The California Supreme Court heard oral argument earlier this month on the validity of Proposition 8, a measure banning same-sex marriage that California voters approved in November 2008. The televised closely watched session had people nationwide mass text-messaging on Twitter as if calling a sporting event giving moment by moment real-time updates and often colorful impressions on the Supreme Court hearing. The Supreme Court decision will be historic and have implications for decades to come determining the fate of same-sex marriage in the State as well as the validity of an estimated 18,000 same-sex marriages already performed in California.
A recent out of state court ruling may lead divorcing couples to rethink provisions in their settlements as it pertains to their children's college education commitments. The potential consequences of such a ruling fall on divorcing parents, who might now be reluctant to accept a commitment to fund a college education as part of their settlement, and their college-bound children who might face a more uncertain future.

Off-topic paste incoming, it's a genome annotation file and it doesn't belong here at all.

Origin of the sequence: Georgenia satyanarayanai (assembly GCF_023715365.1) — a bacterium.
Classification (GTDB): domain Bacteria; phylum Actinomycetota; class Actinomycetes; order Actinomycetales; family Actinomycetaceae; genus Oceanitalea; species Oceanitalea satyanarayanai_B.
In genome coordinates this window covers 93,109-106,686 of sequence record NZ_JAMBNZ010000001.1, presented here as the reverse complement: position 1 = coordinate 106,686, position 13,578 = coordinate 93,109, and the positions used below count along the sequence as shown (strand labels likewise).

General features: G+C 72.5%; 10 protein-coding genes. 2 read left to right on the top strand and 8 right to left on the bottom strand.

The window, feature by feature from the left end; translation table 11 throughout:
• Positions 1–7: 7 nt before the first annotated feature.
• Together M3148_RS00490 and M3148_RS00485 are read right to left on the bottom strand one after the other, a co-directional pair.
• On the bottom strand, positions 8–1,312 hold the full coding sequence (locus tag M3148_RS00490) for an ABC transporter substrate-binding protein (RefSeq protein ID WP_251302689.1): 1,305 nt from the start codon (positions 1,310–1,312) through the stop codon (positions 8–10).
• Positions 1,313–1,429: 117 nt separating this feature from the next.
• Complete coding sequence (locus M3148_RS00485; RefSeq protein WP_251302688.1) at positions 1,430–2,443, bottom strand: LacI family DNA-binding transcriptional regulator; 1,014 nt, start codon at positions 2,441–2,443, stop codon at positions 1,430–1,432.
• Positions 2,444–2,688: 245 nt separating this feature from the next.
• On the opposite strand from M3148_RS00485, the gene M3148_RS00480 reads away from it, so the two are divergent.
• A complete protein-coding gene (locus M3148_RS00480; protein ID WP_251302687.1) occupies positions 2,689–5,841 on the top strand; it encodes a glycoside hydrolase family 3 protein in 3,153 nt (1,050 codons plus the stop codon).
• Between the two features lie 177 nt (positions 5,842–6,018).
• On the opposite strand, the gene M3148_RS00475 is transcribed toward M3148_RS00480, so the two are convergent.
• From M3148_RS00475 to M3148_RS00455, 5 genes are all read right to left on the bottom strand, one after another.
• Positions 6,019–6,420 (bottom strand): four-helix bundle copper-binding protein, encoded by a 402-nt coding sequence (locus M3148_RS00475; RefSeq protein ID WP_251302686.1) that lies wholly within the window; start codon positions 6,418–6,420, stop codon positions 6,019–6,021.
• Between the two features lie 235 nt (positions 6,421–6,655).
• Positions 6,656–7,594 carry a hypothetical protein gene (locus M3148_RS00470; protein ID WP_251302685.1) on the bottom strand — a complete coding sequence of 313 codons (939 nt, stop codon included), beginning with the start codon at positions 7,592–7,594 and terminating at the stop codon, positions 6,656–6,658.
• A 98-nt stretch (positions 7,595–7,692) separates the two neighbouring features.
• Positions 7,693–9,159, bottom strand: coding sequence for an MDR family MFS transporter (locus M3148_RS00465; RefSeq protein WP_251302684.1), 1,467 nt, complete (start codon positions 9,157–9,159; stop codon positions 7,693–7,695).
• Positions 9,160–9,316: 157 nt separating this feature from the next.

An often overlooked but eminently important area of divorce is the changing of beneficiaries on retirement plans, insurance policies and other financial instruments or holdings. Upon final settlement and with legal guidance, people who have divorced should conduct an entire review of the beneficiaries listed on their various assets, and make changes where appropriate. A recent U.S. Supreme Court ruling underscored both the importance of changing beneficiaries, and the possible adverse consequences of failing to do so.
The gay marriage controversy in California continues this week. The California state Senate approved a resolution Monday calling Proposition 8, the ban on same-sex marriage an improper revision of the Constitution because it failed to carry the approval of the state Legislature. The Senate essentially declared that the initiative was a fundamental revision to the California Constitution as opposed to merely an amendment. A revision of the state Constitution requires a two-thirds vote of both houses to put it on the ballot.
The hardships and repercussions that the current financial crisis is wreaking upon people's lives have now moved from the present and future, and reached back into the past. New revelations from the Bernard Madoff scandal have underscored the importance of both complete transparency, and valuation methods used, as they relate to equitable divorce settlements. Whether valuing businesses, real estate holdings, illiquid hedge fund investments or other financial stakes, divorcing parties should obtain multiple valuations from reputable and independent experts.